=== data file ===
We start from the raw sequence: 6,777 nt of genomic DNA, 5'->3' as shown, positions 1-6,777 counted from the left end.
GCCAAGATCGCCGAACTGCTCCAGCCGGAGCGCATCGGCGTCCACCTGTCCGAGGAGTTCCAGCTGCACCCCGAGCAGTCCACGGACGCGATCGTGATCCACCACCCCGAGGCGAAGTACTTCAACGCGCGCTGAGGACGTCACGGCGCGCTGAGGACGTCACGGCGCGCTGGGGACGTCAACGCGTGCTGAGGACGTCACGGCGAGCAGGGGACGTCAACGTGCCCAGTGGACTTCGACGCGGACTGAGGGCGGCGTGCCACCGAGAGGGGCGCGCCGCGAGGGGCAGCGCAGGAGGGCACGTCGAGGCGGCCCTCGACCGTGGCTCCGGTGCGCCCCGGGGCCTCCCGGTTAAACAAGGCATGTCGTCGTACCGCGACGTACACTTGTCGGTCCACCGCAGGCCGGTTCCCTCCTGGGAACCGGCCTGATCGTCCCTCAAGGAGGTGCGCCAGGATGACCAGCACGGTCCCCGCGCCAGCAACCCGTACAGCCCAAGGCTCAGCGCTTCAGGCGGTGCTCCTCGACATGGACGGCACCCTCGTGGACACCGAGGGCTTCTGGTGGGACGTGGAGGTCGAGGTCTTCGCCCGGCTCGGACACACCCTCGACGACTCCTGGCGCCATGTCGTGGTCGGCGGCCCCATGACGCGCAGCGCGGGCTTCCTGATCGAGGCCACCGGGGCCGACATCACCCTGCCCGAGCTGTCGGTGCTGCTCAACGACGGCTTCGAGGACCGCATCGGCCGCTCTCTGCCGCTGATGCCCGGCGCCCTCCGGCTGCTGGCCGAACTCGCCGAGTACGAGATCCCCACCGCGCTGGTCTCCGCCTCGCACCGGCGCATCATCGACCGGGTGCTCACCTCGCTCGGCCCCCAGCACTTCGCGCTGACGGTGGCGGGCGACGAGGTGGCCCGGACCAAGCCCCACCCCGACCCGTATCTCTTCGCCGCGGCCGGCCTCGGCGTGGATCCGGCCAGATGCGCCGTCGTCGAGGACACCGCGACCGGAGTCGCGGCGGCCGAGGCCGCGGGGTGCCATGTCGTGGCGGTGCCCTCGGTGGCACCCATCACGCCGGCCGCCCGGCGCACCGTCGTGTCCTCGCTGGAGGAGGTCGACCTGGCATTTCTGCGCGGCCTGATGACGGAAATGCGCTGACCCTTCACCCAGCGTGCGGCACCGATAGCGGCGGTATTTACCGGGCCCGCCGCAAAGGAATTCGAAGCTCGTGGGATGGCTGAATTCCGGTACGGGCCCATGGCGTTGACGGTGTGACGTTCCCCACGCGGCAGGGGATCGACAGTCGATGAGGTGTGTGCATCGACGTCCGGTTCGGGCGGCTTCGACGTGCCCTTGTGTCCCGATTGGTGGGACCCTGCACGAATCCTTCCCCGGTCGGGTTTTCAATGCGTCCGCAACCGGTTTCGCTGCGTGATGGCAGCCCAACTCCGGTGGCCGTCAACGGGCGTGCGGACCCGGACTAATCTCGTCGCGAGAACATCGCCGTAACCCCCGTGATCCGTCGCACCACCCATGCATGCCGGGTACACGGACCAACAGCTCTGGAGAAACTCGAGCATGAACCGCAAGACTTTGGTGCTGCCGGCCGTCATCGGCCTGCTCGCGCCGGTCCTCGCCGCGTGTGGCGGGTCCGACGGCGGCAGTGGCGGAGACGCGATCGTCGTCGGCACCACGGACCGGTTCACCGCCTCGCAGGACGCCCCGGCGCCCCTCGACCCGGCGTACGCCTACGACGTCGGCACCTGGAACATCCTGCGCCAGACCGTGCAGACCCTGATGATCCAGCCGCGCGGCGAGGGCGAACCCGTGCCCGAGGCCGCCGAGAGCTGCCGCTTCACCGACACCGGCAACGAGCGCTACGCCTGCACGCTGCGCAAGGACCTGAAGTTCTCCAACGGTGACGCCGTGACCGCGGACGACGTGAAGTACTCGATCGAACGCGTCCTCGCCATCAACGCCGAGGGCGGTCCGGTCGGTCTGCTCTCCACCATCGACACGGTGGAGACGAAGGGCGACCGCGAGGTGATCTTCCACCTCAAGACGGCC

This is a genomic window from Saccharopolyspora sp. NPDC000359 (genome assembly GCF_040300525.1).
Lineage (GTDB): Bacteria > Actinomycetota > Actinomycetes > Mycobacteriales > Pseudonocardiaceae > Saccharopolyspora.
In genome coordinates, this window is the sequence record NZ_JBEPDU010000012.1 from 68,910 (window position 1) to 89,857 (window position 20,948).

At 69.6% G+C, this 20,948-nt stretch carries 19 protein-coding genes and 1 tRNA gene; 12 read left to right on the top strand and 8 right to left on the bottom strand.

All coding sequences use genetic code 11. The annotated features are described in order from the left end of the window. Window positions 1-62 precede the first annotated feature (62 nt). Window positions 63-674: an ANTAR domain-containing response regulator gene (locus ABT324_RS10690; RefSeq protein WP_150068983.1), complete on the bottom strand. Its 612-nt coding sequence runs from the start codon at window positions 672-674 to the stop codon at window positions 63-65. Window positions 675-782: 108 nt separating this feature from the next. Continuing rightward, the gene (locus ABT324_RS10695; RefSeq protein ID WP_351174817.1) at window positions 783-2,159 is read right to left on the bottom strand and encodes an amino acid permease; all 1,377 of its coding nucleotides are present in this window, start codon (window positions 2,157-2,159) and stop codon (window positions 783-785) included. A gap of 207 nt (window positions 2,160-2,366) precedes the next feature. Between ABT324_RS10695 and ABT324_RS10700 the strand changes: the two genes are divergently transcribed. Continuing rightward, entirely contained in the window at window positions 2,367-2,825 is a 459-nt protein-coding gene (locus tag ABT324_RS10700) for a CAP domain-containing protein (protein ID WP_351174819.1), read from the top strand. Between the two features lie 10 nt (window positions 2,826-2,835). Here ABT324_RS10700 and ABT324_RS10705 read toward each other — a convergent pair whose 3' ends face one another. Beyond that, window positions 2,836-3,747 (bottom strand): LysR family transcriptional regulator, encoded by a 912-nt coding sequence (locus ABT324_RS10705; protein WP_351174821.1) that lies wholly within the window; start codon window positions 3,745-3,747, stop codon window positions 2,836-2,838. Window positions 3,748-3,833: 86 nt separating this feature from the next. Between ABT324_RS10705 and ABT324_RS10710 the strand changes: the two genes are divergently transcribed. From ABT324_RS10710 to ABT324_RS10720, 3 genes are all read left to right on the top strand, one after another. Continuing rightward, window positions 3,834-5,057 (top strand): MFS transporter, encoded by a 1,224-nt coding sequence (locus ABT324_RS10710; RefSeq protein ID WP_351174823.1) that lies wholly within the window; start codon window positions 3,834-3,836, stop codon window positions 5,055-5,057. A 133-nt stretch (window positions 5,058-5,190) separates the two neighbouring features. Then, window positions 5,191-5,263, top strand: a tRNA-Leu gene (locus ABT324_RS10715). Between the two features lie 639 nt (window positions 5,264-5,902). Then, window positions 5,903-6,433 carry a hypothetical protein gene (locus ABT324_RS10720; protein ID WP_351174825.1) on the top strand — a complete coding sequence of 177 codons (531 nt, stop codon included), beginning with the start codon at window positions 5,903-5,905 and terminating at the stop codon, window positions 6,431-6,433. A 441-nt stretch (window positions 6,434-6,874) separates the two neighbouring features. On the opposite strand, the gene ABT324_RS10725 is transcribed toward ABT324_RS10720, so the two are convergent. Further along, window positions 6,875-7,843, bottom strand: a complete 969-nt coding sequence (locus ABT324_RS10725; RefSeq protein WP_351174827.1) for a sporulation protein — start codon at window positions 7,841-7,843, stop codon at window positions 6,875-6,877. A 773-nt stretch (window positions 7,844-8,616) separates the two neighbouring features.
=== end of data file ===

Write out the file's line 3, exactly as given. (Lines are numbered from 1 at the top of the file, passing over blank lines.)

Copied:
This is a genomic window from Saccharopolyspora sp. NPDC000359 (genome assembly GCF_040300525.1).